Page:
Mohamed Salah consistent genius has propelled Liverpool back to the top

Breaking new ground has become such an established part of Mohamed Salah’s repertoire at Liverpool that sometimes it takes a fresh voice to remind us that his routine is, in fact, exceptional, and should be celebrated as such. The erudite Thomas Frank was that voice before the international break.

“Mo Salah gets praised a lot but I don’t know if he gets enough praise,” the Brentford manager said. “I think now, off the top of my head, he is the best player in the Premier League potentially. In terms of goals and assists, what a level. He must be one of the top offensive players in the world. Not top 10, but top three.”

The best player in the Premier League? Frank, as he acknowledged during a post-match press conference at Anfield, was thinking aloud while dissecting the details of a still-raw 3-0 defeat, not plotting to troll Erling Haaland and Manchester City. But for a Premier League manager not called Jürgen Klopp to put Salah on that pedestal, and presumably to bracket him with the 23-year-old Haaland and the 24-year-old Kylian Mbappé among the best offensive players in the world at the age of 31, demonstrated it is not only Liverpool fans who appreciate they are in the presence of greatness.

Salah’s phenomenal consistency – in terms of goals, influence, fitness and hunger – is one of the main reasons Liverpool can visit the Etihad Stadium confident of reclaiming their position as the greatest threat to City’s dominance. It is the game “the world pays the most to see”, claimed Klopp, when criticising the decision to switch the kick-off to 12.30pm on a Saturday after an international break. Haaland v Salah will be a key reason why, providing the former recovers from an ankle injury sustained with Norway.

Only the City centre-forward has scored more Premier League goals (13) than the Egypt international’s 10 this season, with Salah edging the assists four to three. Salah’s goals have come from 14 “big chances” – according to the Premier League’s criteria ( P1, P1, P1, P1, P1, P1, P1, P1, P1, P1, P1, P1, P1, P1, P1 ) while Haaland has benefited from 23. In terms of “big chances created” it is 11-3 in the Liverpool man’s favour.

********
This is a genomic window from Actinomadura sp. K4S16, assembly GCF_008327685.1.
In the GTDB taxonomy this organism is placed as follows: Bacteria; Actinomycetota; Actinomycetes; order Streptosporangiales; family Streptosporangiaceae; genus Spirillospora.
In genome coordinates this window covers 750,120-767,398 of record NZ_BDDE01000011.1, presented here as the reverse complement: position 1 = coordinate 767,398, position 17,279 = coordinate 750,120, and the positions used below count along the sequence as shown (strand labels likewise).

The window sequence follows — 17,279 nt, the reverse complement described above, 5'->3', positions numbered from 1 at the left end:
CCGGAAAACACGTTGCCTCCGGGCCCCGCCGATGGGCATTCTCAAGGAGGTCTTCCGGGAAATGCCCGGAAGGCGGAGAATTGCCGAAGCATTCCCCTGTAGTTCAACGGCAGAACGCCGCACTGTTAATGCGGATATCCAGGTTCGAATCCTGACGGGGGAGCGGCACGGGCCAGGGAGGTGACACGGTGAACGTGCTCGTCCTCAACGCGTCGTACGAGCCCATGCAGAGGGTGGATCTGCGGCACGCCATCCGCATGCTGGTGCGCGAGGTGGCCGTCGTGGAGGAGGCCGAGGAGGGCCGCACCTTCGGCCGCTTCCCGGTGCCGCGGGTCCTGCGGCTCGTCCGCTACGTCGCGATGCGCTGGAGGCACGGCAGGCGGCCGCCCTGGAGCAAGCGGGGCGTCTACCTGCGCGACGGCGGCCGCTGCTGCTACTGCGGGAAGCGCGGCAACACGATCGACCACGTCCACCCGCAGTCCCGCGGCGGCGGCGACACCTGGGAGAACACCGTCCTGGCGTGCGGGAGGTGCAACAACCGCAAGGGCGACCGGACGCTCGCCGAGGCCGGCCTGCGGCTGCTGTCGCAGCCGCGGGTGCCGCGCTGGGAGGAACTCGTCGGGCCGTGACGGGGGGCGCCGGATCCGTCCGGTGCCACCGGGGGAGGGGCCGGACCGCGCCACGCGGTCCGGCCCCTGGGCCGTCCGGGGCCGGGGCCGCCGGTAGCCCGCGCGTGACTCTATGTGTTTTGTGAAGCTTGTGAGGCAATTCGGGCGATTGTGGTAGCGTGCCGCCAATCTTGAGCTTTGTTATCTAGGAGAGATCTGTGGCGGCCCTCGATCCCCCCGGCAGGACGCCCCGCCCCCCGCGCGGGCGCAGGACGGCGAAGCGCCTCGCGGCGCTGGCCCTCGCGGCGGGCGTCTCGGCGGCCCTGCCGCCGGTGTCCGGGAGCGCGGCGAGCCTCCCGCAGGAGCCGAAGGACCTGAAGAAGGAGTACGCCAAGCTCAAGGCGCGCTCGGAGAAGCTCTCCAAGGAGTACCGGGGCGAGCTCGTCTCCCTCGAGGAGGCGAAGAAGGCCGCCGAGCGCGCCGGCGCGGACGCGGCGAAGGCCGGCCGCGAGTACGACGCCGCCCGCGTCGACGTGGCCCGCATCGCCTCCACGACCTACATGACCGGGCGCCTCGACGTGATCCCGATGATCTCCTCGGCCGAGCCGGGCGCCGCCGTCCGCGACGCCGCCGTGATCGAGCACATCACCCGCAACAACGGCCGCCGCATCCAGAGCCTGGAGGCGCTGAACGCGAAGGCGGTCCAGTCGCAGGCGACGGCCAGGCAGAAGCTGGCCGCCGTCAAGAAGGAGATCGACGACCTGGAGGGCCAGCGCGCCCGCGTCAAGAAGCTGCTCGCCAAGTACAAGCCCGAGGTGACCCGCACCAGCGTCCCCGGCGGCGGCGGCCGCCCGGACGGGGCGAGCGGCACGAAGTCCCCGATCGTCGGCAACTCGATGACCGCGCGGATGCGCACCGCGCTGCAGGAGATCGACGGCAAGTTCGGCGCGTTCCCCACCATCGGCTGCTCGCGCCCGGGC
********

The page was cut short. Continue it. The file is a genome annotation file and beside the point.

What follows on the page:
That Salah has kept pace with Haaland while stationed out on the right, while adjusting to Darwin Núñez’s more explosive game after the departure of Roberto Firmino and with an entirely new midfield behind him is remarkable. But his goal ratio has improved this season, and is at its highest rate (0.83 per game) since the astonishing debut season at Anfield in 2017-18 that brought 32 goals in 36 Premier League games (0.88 per game) and the first of his two clean sweeps in the PFA and FWA player of the year awards.

Salah is two goals from 200 for Liverpool after 321 appearances, although he already has 200 goals in English football on account of two during a forgettable spell at Chelsea. In 117 Premier League games at Anfield he has produced a combined total of 119 goals and assists. The stats are ridiculous. City will be wary of them, too. Salah scored in all four games against Pep Guardiola’s treble-winners last season and has 11 goals in 18 appearances against City.